Mounting tensions leave oil prices in flux
NEW YORK» A rare mix of geopolitical tensions in the Middle East and China is tugging oil prices in opposite directions and creating uncertainty over where they might land.
Deteriorating trade talks between the United States and China, the world’s two largest economies, are posing a serious threat to global economic growth. And whenever that growth sputters, demand for oil and gasoline typically craters.
But escalating tensions in the Middle East and elsewhere could threaten oil supply, which could push the price of oil and gasoline higher. In the past week, the United Arab Emirates has alleged four oil tankers off its east coast were targeted in sabotage attacks. At the same time, Saudi Arabia has accused Iran of being behind a drone attack that shut down a key oil pipeline in the kingdom.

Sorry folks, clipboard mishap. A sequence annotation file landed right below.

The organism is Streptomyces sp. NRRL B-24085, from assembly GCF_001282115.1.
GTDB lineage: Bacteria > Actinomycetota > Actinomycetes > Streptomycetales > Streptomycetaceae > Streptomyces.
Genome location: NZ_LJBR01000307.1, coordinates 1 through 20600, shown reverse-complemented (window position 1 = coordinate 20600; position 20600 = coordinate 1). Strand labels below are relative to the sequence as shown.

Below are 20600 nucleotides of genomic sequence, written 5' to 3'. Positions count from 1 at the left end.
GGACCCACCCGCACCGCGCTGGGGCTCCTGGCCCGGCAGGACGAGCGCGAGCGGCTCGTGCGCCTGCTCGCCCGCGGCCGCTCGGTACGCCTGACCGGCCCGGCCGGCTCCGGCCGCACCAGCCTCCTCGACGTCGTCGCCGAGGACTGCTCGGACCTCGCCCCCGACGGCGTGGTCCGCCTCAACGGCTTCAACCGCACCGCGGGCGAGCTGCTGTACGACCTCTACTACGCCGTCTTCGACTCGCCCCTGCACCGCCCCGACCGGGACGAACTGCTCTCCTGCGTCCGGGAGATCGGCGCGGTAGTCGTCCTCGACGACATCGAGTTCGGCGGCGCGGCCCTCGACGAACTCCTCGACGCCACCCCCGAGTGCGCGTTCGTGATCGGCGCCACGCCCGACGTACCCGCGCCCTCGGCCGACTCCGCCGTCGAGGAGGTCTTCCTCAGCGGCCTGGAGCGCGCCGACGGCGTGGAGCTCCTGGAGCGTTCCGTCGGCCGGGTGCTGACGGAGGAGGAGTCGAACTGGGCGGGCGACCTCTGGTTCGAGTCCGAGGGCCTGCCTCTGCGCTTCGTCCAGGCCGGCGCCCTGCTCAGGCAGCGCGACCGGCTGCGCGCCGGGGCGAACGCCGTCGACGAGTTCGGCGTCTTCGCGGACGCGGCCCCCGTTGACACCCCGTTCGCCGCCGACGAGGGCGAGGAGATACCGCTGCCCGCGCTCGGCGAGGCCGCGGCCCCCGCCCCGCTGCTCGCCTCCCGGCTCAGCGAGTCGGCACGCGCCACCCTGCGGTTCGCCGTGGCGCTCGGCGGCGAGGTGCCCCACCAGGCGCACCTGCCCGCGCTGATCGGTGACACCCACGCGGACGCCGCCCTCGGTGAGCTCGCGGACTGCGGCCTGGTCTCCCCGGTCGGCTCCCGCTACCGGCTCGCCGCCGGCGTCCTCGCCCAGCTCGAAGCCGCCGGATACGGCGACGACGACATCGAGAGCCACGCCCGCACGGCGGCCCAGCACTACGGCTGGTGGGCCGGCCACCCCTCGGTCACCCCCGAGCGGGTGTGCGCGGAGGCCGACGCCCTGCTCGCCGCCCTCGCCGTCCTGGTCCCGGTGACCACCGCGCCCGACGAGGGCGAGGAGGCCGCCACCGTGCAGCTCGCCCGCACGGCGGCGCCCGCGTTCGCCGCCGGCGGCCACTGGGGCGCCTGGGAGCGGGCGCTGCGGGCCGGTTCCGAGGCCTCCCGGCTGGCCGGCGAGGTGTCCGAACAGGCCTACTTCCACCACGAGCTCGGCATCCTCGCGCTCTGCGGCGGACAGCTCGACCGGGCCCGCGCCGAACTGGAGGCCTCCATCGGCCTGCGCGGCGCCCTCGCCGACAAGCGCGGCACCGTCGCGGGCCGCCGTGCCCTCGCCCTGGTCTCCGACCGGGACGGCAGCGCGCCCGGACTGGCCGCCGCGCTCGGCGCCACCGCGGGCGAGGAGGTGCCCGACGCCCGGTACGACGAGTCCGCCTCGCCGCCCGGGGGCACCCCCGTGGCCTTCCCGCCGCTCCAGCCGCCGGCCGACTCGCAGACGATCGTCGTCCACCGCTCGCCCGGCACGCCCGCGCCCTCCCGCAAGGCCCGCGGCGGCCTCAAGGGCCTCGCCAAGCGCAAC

Meanwhile, the U.S. has dispatched warships and bombers to the region to counter an alleged threat from Iran, whose economy is reeling from President Donald Trump’s decision last year to withdraw the U.S. from the 2015 nuclear accord and impose wide-reaching sanctions.
“Tensions are high, and I think the chance of further escalation is probably pretty good as well,” said Ryan Fitzmaurice, energy strategist at Rabobank. “If any of these issues flare up, prices could increase sharply . ... If you have a